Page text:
Panel Censures Lawyer and His Debt Collection Firm

, New York Law Journal

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a gavel on top of debt paperwork

A state appeals court has censured attorney David A. Cohen and his Long Island firm for trying to collect debts from people who had already paid their bills or were not the ones who owed money to the firm's client-creditors.

The Appellate Division, Second Department, said Cohen had been advised as early as 2002 by the counsel to the Grievance Committee for the Tenth Judicial District that he could be held personally responsible for any abusive collection practices by his firm's employees. Nonetheless, the court said, Cohen and the Cohen & Slamowitz firm of Woodbury had a "voluminous history" of complaints about its methods that from 1996 to 2012 resulted in a letter of reprimand, seven letters of caution, two admonitions and three personally delivered admonitions against either Cohen or the firm.

The judges said a public censure was the proper sanction based on the complaints of six people from whom Cohen & Slamowitz sought to collect debts on behalf of creditors from 2003 to 2006.

The judges noted they were taking into consideration that Cohen & Slamowitz said it had established a compliance department and taken other steps to reform its collection practices. Among the department's duties is to review complaints about collection practices from debtors and alleged debtors, the court said.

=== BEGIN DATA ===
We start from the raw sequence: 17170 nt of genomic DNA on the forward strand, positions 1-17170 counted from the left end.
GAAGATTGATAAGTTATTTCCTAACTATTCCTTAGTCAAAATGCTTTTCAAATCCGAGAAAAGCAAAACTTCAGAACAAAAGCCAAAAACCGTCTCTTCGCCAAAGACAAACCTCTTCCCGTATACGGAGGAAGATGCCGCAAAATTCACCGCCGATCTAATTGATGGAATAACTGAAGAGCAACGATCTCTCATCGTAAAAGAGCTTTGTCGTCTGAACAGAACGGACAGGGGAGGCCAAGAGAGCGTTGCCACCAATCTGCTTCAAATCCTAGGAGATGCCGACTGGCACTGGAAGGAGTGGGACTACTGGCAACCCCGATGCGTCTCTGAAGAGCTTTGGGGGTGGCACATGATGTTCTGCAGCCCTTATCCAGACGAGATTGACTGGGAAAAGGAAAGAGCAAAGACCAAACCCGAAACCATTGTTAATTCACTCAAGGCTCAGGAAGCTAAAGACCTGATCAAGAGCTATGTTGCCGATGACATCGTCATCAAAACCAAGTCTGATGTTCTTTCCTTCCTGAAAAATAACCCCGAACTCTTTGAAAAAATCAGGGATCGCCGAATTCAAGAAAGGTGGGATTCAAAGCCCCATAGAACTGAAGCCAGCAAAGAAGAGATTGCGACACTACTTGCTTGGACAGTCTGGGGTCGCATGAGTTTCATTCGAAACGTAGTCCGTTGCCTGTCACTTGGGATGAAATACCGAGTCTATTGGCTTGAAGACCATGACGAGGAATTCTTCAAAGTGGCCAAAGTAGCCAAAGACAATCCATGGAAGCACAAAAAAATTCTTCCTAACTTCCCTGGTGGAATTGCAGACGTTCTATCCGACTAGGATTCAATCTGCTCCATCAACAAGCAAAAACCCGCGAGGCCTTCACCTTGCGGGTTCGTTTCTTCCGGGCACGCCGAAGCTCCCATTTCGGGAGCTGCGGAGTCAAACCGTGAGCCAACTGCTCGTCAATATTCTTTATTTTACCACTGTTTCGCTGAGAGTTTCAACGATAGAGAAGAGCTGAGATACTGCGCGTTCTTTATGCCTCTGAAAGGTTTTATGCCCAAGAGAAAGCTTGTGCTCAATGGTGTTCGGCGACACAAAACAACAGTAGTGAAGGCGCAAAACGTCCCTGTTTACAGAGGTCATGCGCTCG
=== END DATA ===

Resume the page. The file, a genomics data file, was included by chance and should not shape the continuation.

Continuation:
The court concluded in Matter of Cohen & Slamowitz, 2008-10218, that Cohen and Cohen & Slamowitz "engaged in a pattern and practice of conduct prejudicial to the administration of justice" under the Code of Professional Responsibility DR 1-102(A)(5)(223 NYCRR 1200.3[a][5].

The judges said an attorney does not necessarily have to have personal knowledge of the specifics of his firm's misconduct to be held responsible.

"Even if the individual respondent lacked personal knowledge of the particular client matters ... the pattern and practice of misconduct established at the hearing, which were pervasive within C&S [Cohen & Slamowitz] since 1996, were sufficient to impute such knowledge to him as senior partner of C&S," the panel held in its per curiam ruling.

The judges added that not only was Cohen personally advised in 2002 to "exercise caution," "supervise [his] staff adequately," and put in place "appropriate and reasonable procedures" that could be monitored, but he and his firm also received numerous letters of caution and admonition.

The court said Cohen & Slamowitz has about 300 employees, including attorneys, paralegals and other staff.

Among the problems noted by the court was an attempt in 2005 to collect from a debtor identified as "Ghulam Mujtaba" of Flushing. The court said that Cohen & Slamowitz mistakenly pursued collection from Dr. Gholam Mujtaba of Corona.

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